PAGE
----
This inspiring story is about Bruce Lee, a legendary martial art master. From: The Art of Expressing the Human Body. (Bruce Lee, John Little).
Here’s a few excerpts:
“Lee realized early on that in order for us to fulfill our physical potential, we had to approach our exercise endeavors progressively and fight against the desire to pack it all in and retire to the sofa and the television where we could escape from our ‘duty’ of self-actualization by partaking in its opposite – that is, shutting off our minds and allowing our muscles to atrophy. Lee wanted to learn as much about his mind and body as possible. He wanted to know what he was truly capable of, rather than settling for what he already knew he could accomplish. To this end, he viewed each training session as a learning experience, an opportunity for improvement to take himself to a new level. As a result, he had a keen eye for spotting people who were selling themselves short by either slacking off in their training or by underestimating what their true capabilities were.
Stirling Silliphant (a student of Lee’s) related an interesting story that perfectly embodies Lee’s attitude toward progressive resistance in cardiovascular training, as well as his refusal to let a person – in this case Silliphant – underestimate his own physical potential:”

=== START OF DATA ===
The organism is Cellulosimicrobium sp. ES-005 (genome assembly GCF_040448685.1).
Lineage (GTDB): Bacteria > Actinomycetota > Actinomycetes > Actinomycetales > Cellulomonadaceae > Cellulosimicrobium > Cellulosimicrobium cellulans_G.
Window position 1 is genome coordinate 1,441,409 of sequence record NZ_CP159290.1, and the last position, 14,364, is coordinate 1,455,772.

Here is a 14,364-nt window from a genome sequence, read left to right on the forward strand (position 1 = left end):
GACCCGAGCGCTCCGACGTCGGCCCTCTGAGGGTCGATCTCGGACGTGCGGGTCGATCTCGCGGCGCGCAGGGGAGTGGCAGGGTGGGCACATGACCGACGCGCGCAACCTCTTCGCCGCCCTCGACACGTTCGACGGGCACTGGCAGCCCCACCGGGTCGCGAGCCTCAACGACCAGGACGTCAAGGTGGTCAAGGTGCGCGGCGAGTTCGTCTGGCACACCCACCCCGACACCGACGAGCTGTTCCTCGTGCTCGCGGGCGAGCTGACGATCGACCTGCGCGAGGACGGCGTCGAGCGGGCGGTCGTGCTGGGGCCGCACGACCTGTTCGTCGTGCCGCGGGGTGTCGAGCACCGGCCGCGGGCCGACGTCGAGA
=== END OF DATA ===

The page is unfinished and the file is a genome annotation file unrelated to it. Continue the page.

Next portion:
“Bruce had me up to three miles a day, really at a good pace. We’d run the three miles in twenty-one or twenty-two minutes. Just under eight minutes a mile. [Note: when running on his own in 1968, Lee would get his time down to six-and-a half minutes per mile].
So this morning he said to me “We’re going to go five.” I said, “Bruce, I can’t go five. I’m a helluva lot older than you are, and I can’t do five.” He said, “When we get to three, we’ll shift gears and it’s only two more and you’ll do it.”
I said “Okay, hell, I’ll go for it.” So we get to three, we go into the fourth mile and I’m okay for three or four minutes, and then I really begin to give out. I’m tired, my heart’s pounding, I can’t go any more and so I say to him, “Bruce if I run any more (and we’re still running) liable to have a heart attack and die.”
He said, “Then die.” It made me so mad that I went the full five miles.
Afterward I went to the shower and then I wanted to talk to him about it. I said, you know, “Why did you say that?”
He said, “Because you might as well be dead. Seriously, if you always put limits on what you can do, physical or anything else, it’ll spread over into the rest of your life. It’ll spread into your work, into your morality, into your entire being. There are no limits. There are plateaus, but you must not stay there, you must go beyond them. If it kills you, it kills you. A man must constantly exceed his level.”